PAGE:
What can I make of staying with abusive people so long?

intothelight

Sponsor
@Teasel The reasons that people stay are really complex. I have had some horrible relationships in my life, but they didn't start that way. Sometimes the decline is so slow you just find yourself "there" and no clear cut path for a way out. Take this time to reflect on what it was that you needed and they provided that made you vulnerable. For me, I was just so starved for love and affection, my ex picked up on that and played upon that vulnerability to control and diminish me. However, don't beat yourself up for doing something you weren't even aware of at the time. Take the time to learn about yourself, what you need, what you want and then seek relationships based upon a clear set of expectations and boundaries. It doesn't happen overnight as we cannot go back, but you can go forward taking what you learned from the past to make the future better.
 

Friday

Moderator
I learned a helluva lot about myself over the years, by breaking down why I married my exHusband, and why I stayed with him, when that choice was still about me (rather than protecting my kid).

It’s not a politically correct sort of introspection/retrospect? As it can come close to victim blaming (or f*ck “close”, and straight be up used to beat myself up with, and or attempt to blame myself for the evils others do).

So I had to be careful about how I went about it, and which rabbit holes I tumbled down, when, and for how long. It was an ongoing project that lasted several years.

One of the most startling things to me? Was that my exHusband was PERFECT for me, exactly what I NEEDED in my life… at the time. Not at all what I wanted, or what was good -much less best- for me, but very very much what I needed. In no small part? To repair a lot of the damage done to me prior. He played a very crucial role in unf*cking my life. In many ways. I can’t be grateful for that, although I once was; he lost all good feelings from me the moment he went after my child. And he earned my enemity -many times over- in the years that followed. But I can still recognize the good. It was real. It happened. As did a helluva lot of no good very bad stuff, and a lot of new damage. There were, undoubtedly, better ways to go about getting myself right, again. I didn’t choose those ways, or those people, however. I chose him.

But? Whilst not politically correct to look at my part in choosing him, and choosing to stay with him? Nothing but nothing has been more useful to me in dealing with my DV stuff.

And don’t get me wrong, whilst that was the most useful? There were a helluva lotta other things that both helped, and that I’d be worse off, without. It wasn’t the only wind I tacked into. Calm seas make bad sailors.
 
D

Deleted member 50877

These questions can be answered only by yourself. For many people, abuse feels familiar due to their past.. and what feels familiar feels safe. What's not familiar, feels unsafe. Also, as other suggest - there is a function within it, so it is difficult to leave any relationships if you do not have any replacement.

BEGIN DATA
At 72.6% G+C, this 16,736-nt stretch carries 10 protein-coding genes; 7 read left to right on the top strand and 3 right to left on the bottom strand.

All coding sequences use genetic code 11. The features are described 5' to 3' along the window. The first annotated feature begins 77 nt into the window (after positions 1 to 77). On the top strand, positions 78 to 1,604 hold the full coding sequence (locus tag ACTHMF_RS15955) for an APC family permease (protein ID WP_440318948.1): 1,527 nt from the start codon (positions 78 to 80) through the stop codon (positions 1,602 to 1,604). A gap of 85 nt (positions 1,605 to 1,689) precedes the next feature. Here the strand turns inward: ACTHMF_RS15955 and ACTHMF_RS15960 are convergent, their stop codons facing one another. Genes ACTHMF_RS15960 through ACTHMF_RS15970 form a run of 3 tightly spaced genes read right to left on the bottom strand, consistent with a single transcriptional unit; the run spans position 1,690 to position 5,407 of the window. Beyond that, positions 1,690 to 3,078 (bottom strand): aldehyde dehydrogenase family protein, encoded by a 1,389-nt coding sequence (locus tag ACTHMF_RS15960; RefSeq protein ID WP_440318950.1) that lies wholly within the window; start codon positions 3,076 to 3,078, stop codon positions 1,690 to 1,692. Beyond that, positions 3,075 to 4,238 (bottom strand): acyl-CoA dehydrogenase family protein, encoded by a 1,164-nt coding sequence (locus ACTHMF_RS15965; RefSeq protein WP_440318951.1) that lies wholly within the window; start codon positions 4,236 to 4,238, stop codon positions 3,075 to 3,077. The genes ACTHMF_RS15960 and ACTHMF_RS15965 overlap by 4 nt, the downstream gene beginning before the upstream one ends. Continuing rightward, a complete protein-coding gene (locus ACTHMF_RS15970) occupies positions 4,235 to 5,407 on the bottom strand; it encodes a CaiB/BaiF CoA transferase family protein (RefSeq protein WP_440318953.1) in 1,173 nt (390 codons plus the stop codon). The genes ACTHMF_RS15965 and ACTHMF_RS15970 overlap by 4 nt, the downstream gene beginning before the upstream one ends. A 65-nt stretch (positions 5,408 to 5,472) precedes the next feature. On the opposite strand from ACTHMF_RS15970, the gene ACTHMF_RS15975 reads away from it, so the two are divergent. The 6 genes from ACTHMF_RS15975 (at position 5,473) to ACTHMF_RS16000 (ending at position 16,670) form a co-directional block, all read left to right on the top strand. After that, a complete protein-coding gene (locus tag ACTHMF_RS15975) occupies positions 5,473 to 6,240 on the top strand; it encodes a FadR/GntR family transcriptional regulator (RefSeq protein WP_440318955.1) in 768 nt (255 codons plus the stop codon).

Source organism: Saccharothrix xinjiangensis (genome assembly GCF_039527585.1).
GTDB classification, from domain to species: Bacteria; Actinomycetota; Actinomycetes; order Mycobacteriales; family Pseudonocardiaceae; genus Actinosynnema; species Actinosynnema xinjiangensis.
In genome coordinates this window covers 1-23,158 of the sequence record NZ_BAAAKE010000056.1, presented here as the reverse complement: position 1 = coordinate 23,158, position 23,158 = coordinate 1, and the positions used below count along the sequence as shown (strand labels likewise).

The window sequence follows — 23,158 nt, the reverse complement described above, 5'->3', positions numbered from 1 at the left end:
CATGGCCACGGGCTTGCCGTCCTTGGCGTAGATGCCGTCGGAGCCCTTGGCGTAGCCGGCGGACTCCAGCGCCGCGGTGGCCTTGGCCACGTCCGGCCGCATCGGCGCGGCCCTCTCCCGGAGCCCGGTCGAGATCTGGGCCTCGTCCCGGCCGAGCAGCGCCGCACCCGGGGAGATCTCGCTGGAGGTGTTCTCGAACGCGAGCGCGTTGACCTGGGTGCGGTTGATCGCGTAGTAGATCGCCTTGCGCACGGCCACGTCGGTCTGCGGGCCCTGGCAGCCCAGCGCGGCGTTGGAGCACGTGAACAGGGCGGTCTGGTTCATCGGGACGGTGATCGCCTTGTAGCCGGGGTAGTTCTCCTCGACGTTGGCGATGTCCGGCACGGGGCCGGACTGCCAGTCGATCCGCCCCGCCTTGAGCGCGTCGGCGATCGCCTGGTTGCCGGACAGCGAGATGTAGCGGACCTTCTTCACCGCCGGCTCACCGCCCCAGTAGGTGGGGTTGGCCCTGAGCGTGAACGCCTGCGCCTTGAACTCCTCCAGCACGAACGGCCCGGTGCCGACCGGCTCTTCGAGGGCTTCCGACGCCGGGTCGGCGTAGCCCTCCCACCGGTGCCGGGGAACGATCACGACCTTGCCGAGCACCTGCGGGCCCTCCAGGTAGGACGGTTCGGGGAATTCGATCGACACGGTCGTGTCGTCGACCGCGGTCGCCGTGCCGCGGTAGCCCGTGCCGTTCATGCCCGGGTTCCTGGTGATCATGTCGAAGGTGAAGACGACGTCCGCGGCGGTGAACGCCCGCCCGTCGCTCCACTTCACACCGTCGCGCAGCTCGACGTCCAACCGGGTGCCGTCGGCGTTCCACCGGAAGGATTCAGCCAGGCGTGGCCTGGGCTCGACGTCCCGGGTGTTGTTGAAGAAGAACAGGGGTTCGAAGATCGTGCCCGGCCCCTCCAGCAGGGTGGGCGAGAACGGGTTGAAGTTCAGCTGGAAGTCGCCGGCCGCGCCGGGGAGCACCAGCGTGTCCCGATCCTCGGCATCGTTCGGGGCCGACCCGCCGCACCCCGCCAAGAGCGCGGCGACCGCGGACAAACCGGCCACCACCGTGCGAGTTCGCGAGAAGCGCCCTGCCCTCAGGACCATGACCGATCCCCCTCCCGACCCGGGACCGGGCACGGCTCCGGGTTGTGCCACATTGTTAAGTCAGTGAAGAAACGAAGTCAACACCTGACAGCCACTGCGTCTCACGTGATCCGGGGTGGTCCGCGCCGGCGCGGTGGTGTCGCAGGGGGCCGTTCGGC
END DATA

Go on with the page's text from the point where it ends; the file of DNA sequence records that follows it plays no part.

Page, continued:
Grieving? Maybe.. but above all, treating yourself kindly.. the you that is making this realization now and also the past you that stayed for so long.
 

Freddyt

MyPTSD Pro
Because abusers need someone to abuse. They suck you in and hold you where they can do their thing.

You have PTSD. Your understanding of whats going on is impaired. It's hard to see the patterns. You likely realized what was really going on after it ended.

I feel the same as I am realizing my boss at my last job was very abusive. I feel very taken advantage of in so many ways from that experience.
 
In my case I went through my entire past with a fine-toothed comb in therapy about why I stayed, and about why I thought what happened to me wasn't abuse when it clearly was. It turns out that I had no way of NOT staying based on various things that had happened to me and things I had learned before my abuse, the major effects of which were self-hatred and zero self esteem (along with some similar stuff related to my gender).

Nobody ever needs to do this, to examine your life down to the tiniest detail. But I'm glad I did, because now I understand everything about why I did the things I did.
 

Friday

Moderator
It turns out that I had no way of NOT staying based on various things that had happened to me and things I had learned before my abuse, the major effects of which
The first trauma therapist I had, that I really dug in and worked with, laughed at me when I was all affronted/insulted/infuriated with myself about the man I’d chosen to marry.

We’d just run through the overview of my timeline up until my marriage when I decided to get all WTFO??? about my marriage.

***

“With that trauma history, who did you THINK you’d marry?!? Of COURSE you married an asshole.”